“I sometimes wonder what it would be like if one somehow cast all Sakti's work into the same format, join one segment to the next, and turn it into one long, unending scroll. And then spread it out, and see it: His floating world. I think one would sense a lyrical stream running through it: Of poetry, of tenderness, above all of vismaya , that elevating sense of wonder that our texts speak of,” eminent art historian B.N. Goswami signs off The Wonder of It All , an essay on Sakti Burman.
Goswami's ode to the artist opens the 355-page coffee-table book The Wonder of It All on the artist. The release of the book, jointly published by Pundole Art Gallery and Apparao Galleries, coincided with the just concluded retrospective of Sakti Burman in Delhi, Mumbai and Kolkata.
The volume has come not a day too soon. Here is a body of work that has spanned for over six decades. Work inspired and often influenced by the greats of the time — Henri Matisse, Marc Chagall and Georges Braque. Work, that gradually comes in its own — in the subjects the artist dwells upon and the techniques he employs.
Sakti Burman's auteur straddles two distinct sensibilities of the East and the West; the collective memory of Bengali-Indian childhood and early youth and the accumulated experience of his long stay in Paris, many travels around Europe and, in no small measure one should add, by his friendship and later marriage to Maïté, an artist in her own right.
Sakti Burman readily admits this. “After two or three years of studying art in Paris, I visited Florence with my girlfriend who was later to become my wife. My knowledge of the history of art was limited but she was very well informed (in this). I learnt a lot about art through these travels,” he said in an interview once. The book tells us how Sakti remembers liking Maïté's paintings much before meeting her.
Writer Kishore Singh's lovingly penned piece “All Aboard the Ark” of Shakti Burman's Dreamworld gives a fairly good idea of the artist's personal and professional journey. Singh pieces together the many vignettes of life that make Sakti Burman and his art what it is today. It is a ringside view of the artist as he goes about his business in his winter home in Delhi and the summer one in France. It is here that Singh draws the reader's attention to the fact that though Sakti Burman's canvases are often peopled by friends and family and the artist included, there is never a glimpse of a young Sakti or his mother or father — the mother he lost to kidney failure when he was barely three, and father who was mostly away.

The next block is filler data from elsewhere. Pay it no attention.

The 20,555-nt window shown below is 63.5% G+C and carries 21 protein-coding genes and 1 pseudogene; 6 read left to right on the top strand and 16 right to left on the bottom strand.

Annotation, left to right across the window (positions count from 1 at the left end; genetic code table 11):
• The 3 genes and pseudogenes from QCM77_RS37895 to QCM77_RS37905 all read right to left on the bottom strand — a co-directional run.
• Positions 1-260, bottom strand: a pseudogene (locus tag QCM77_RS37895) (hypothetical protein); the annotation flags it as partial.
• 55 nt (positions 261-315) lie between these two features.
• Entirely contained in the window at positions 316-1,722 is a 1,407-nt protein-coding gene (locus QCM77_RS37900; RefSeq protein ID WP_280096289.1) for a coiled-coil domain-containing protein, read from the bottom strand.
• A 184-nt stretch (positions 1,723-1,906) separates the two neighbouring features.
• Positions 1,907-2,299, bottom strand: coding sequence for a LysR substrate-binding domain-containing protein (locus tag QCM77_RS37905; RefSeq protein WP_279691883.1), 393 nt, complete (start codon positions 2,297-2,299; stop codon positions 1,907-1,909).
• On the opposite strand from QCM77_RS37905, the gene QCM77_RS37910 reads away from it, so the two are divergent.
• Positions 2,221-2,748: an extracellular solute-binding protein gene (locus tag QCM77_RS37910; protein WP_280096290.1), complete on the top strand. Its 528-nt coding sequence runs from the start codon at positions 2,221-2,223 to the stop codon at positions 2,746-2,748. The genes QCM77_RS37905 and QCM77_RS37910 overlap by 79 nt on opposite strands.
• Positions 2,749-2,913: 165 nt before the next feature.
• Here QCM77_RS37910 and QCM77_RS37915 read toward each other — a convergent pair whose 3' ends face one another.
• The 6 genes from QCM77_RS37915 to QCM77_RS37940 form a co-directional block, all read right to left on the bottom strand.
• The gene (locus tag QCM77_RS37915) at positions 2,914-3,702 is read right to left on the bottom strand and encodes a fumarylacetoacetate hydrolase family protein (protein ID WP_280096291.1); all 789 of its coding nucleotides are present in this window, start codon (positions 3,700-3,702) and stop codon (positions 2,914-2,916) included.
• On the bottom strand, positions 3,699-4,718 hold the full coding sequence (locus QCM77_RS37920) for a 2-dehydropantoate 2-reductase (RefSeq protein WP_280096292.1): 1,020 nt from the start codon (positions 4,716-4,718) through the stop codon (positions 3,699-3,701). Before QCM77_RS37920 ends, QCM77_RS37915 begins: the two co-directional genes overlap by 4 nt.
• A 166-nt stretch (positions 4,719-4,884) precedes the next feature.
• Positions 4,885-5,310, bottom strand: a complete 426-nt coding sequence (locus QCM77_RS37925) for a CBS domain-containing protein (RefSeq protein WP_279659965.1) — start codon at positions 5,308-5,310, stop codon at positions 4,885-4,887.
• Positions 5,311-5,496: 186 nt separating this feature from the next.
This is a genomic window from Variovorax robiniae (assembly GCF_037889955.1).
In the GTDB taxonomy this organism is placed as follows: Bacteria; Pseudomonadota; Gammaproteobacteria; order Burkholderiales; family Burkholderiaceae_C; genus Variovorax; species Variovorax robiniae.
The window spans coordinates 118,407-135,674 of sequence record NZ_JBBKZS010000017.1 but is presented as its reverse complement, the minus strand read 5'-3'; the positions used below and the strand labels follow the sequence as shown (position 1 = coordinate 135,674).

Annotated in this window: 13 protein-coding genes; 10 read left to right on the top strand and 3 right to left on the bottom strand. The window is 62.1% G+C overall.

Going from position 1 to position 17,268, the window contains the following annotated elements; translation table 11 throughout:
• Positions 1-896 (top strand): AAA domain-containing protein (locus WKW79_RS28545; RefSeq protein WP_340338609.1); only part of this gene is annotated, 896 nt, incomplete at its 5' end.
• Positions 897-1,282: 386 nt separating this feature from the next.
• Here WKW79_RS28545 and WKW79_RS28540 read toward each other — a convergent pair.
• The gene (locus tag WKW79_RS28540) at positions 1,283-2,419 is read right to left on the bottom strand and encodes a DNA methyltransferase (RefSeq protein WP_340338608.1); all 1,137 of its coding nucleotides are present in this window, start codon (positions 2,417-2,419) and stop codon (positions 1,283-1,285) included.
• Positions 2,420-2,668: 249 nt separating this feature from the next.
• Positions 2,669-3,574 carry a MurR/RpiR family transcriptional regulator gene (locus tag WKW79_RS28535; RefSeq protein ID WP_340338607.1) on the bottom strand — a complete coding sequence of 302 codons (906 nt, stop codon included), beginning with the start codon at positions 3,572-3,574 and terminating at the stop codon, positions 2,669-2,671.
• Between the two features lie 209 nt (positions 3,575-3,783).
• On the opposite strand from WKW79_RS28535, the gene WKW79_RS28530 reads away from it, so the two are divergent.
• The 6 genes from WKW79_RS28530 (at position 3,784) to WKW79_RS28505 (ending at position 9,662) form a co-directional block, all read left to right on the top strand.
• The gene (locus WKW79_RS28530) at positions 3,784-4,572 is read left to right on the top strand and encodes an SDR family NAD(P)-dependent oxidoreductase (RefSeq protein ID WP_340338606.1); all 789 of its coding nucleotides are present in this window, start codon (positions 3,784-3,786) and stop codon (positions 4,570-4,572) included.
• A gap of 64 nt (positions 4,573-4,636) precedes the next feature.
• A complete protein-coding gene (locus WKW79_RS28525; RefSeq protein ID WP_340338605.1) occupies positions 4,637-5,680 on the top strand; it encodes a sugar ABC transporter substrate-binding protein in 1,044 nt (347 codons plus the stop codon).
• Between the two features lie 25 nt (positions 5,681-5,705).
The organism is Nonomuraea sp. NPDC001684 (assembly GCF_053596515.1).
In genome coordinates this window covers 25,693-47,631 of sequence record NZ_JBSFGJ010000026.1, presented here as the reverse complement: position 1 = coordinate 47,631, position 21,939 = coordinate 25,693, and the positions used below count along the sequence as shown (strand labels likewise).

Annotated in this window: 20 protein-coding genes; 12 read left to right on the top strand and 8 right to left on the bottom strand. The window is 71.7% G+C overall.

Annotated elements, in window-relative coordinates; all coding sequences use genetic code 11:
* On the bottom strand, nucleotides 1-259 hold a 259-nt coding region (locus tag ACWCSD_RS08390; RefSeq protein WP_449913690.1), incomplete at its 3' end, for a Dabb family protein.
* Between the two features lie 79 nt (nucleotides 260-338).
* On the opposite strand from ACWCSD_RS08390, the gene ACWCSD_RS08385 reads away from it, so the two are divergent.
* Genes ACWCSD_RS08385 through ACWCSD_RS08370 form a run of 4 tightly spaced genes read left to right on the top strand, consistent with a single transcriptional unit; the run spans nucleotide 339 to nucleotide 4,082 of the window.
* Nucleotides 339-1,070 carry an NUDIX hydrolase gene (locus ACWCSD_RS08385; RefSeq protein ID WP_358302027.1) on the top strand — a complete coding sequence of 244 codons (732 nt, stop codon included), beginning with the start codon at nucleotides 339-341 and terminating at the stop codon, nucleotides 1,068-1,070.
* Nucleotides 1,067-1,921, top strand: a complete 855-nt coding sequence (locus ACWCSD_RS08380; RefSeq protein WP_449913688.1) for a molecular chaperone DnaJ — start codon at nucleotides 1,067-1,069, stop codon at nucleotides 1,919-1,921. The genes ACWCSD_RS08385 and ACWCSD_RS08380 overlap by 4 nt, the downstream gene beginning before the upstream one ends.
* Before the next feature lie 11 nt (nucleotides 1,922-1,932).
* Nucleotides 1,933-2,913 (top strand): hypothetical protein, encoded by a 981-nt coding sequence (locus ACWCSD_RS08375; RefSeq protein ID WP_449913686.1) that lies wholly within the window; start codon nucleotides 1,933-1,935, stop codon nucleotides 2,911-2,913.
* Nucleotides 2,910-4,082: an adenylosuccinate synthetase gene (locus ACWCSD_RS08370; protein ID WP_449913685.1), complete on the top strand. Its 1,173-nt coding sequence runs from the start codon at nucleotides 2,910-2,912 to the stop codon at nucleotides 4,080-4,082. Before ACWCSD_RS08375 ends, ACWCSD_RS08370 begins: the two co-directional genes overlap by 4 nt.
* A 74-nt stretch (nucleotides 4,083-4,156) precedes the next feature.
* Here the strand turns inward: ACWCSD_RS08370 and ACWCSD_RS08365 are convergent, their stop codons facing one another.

In Sakti Burman's canvas, an Indian sadhu , draped in a loin cloth and playing a harmonium, shares space with a bikini-clad lady, and also cohabits with other residents of a French village. Or Krishna plays the flute in a European park with relaxing western figures. Or Goddess Durga and the three Graces of Greek mythology, both hold an enduring fascination for the artist, coexist as if it was most natural.
Reality into fantasy
There is a dreamlike quality to Sakti Burman's work as Mrinal Ghosh mentions in the essay “Sakti Burman: His Watercolours”, “There is pain and pathos submerged in his works but ultimately they transcend towards dream of resurrection. He converts reality into fantasy; very often that fantasy slips towards surrealism.”
The artist himself explains his work in this volume: “In my painting, everything originates from the real to give an impression of somewhere and nowhere.”
Elsewhere, in The Wonder of It All Burman explains — thinks aloud more like it — why the birds populate his canvases or why the conch shell appears on his son Nobu's head and on that of so many others in his paintings. All along, though, the purpose of Burman's art is to please the senses. He is happy if people derive joy out of his works. And it is this joie de vivre that Burman's figures exude that lingers on in the observer's mind after seeing his works.
Singh deftly steers the artist's nostalgic meanderings to sketch the evolution of the latter's art through the 50s and 60s and then in the 70s when, as Singh notes, Sakti Burman found his stride. To quote Sakti Burman's words “a drop of water fell on a passage of thick wash. Instantly, the pigment layer broke into hundreds of tiny particles creating a surface of marvelous iridescent texture.” Sakti Burman had found the answer to creating mural-like marbling effect that became the hallmark of his work.
The coffee-table book contains plates of many of the artist's works — oils, pastels, watercolours, sculptures, drawings and lithograph prints. In addition, there are photographs — a testimony of a life being lived to the full. In particular is a black-and-white picture of laughing Burman with a pigeon perched on his head, something that could well belong to his canvas.
This book is a fitting tribute to this multi-faceted artist and his oeuvre.